Bad Engagement (Billionaire's Club #10) - Elise Faber
Disgusted, she walked out of the bakery.
Mostly with herself for being jealous of the clearly happy couple.
Although, partly because they were so ridiculously happy. Come on. Who looked into each other’s eyes with such devotion and joy while getting married in a freaking bakery with mostly strangers looking on?
No white dress or cake—counterintuitive as that sounded, considering they were getting married in a freaking bakery.
No flowers, which would be Kate’s weakness because she loved gardening and arranging flowers, having spent most of her extra money on sprucing up her back yard.
The inside might be a bit of a disaster.
But the back yard was a lush, gorgeous retreat.
Not that it mattered because she didn’t have anyone to share it with. Least of all, a gorgeous hunk of a man who stared at her with love in his eyes and tenderness in his smile.
Yes, she was bitter.
So, it was the perfect time for her cell to ring, her mother on the line.
Deal with the torture now? Or wait until it frothed to full power later?
She was already cranky and jaded and in a bad mood, so she might as well deal with her loving, but very nosy and interfering mother now. No sense in wasting a good mood later.
Because there would be a later.
Her mother loved her, that was never in doubt. What could possibly be questioned was the amount of attention she gave to her grown children’s lives.
Attention that was now squarely focused on Kate.
On the fact that she was single when her two younger siblings were happily married, and her younger sister had recently popped out a kid.
Impressive. Beautiful—which she knew because she’d been in the delivery room.
But also . . . not her.
Hence, the increase in motherly calling.
Sighing, Kate swiped a finger across the screen and put her phone to her ear. “Hey, Mom.”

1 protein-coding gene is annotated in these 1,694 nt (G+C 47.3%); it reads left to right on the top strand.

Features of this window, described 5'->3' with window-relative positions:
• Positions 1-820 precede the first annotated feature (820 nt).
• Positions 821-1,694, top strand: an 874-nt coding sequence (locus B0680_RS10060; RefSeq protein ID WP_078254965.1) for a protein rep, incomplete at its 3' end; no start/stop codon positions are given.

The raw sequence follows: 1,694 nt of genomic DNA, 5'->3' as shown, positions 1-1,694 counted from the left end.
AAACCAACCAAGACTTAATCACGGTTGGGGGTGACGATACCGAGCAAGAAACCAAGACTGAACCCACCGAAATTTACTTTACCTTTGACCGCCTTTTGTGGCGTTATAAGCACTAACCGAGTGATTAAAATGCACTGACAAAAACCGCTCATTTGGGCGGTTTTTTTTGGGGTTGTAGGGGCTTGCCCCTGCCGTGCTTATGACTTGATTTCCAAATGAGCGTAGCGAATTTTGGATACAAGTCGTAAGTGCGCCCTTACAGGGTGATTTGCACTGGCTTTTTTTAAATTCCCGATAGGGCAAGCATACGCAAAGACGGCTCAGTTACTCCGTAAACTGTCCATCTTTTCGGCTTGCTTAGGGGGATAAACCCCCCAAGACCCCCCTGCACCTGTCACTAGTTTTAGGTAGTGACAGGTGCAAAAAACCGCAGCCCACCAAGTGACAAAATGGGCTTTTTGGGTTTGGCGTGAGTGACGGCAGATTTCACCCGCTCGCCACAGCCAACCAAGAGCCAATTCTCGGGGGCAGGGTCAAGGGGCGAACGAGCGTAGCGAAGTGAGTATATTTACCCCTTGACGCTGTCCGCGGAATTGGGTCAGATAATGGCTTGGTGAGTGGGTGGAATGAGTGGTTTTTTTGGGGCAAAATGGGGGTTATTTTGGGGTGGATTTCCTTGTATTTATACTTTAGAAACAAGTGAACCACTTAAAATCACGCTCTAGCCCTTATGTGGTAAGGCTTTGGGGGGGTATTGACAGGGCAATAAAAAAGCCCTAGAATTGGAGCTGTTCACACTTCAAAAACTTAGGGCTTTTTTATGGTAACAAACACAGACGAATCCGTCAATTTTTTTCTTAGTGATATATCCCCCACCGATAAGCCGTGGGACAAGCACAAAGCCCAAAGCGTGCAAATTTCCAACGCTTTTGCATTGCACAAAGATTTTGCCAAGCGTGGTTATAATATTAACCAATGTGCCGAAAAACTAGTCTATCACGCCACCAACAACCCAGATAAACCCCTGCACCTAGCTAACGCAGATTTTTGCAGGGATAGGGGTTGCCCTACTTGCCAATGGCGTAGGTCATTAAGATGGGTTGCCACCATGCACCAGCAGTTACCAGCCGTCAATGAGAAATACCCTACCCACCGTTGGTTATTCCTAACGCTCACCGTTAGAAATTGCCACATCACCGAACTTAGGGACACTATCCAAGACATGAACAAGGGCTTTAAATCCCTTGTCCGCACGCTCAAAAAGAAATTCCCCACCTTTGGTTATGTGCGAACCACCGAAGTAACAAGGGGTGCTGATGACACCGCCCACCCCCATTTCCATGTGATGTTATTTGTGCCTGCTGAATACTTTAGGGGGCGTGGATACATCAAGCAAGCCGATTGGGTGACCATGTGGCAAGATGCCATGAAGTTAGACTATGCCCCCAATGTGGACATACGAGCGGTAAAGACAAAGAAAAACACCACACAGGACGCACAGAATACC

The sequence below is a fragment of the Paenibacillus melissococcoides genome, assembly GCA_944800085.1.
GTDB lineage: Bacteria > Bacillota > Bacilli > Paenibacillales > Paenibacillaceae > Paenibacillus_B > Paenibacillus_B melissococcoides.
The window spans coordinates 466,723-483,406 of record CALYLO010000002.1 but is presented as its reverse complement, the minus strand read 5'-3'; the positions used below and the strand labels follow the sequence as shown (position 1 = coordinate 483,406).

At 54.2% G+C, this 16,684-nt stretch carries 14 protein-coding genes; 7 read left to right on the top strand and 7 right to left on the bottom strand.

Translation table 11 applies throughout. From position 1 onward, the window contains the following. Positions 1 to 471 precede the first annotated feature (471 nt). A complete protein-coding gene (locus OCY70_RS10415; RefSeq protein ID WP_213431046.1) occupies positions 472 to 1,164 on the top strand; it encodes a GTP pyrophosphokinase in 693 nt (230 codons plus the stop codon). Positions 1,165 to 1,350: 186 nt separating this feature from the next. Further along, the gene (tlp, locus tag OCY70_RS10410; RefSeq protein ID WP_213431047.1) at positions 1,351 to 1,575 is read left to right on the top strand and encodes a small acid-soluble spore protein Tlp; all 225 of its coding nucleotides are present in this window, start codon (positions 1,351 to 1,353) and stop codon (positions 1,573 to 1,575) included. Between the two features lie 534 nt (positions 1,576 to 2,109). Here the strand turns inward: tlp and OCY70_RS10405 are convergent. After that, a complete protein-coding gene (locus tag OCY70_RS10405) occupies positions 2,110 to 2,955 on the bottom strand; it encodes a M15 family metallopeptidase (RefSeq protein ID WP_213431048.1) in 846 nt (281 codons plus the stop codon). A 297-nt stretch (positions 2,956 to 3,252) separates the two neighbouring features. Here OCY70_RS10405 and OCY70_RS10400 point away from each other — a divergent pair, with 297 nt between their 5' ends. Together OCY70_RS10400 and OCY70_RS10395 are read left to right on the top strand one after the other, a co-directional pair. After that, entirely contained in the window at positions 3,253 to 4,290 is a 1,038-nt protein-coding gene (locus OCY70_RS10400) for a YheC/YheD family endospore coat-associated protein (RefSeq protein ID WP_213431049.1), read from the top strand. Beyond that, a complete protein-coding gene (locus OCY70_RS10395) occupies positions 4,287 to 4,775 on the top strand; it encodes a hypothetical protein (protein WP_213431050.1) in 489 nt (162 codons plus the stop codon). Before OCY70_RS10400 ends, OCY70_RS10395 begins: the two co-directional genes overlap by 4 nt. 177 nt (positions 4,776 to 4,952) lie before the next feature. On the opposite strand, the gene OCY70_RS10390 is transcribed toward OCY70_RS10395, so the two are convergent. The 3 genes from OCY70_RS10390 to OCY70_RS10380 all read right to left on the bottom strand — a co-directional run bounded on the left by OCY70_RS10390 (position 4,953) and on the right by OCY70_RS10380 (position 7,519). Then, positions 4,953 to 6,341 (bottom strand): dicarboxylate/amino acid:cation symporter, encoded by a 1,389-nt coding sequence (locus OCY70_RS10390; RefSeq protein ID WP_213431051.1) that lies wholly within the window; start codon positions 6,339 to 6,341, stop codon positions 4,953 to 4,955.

“I’ve got the perfect man for you to bring to the Christmas party. He’s a doctor and . . .”
Her mother continued talking, expounding on all of the wonderfulness that was this doctor. The trouble was that Kate was done with being set up. Her family was great at finding their own soul mates, their own happily ever afters . . . unfortunately, that same ability didn’t extend to her.
Either by her or for her.
It never failed to end in disaster. Both for her and for her date.
So, as much as she longed to have a man she could call her own, one who’d call her his in return . . . she was taking a break from dating, from men, and most definitely from being set up.
“Mom,” she began. “I’m not actually—”
“He’s a doctor, isn’t bald, and can have a conversation about something other than himself, Katie,” her mother said. “He is a catch.”
Who would turn into the world’s worst asshole when he was around her.
Because that was her superpower.
Transforming seemingly wonderful men into lying, cheating, arrogant, self-centered, mansplaining, assholes.
And being that lightning didn’t tend to strike the same place multiple times, Kate had decided on a hiatus from the opposite sex. Some time to sort out what was happening inside of her to make everyone she dated turn into a jerk.
This wasn’t about all men on the planet being the bad guys, or her always picking wrong, or even about her family trying to set her up with a bunch of douche canoes. There was something wrong inside of her, something intrinsically wrong with the way she interacted with the men in her life.
So, a break.
Time to figure her shit out.
It was just . . . Christmas.
All of her family in one place. The huge party with the whole neighborhood. Everyone paired off and happy and gathering under the mistletoe her mother hung in each and every doorway.
The pitying gazes plentiful.
Or worse . . . the copious conversations where all the happy people constantly threw every single male with half a brain cell in Kate’s direction.
My cousin is in town and fresh out of a relationship . . .
I have a coworker who’s new to the area. He’s looking for someone . . .
My ex-husband would be perfect for you—no really, he’s actually a great guy . . .
Kate just couldn’t take it, couldn’t stand the idea of another Christmas party at her parents’ house matched with someone who didn’t fit her, or worse, spending the entire extravaganza alone and in the corner, playing wallflower.
She wanted excitement.
She wanted someone who could be unequivocally hers.
She wanted someone who saw inside her and didn’t run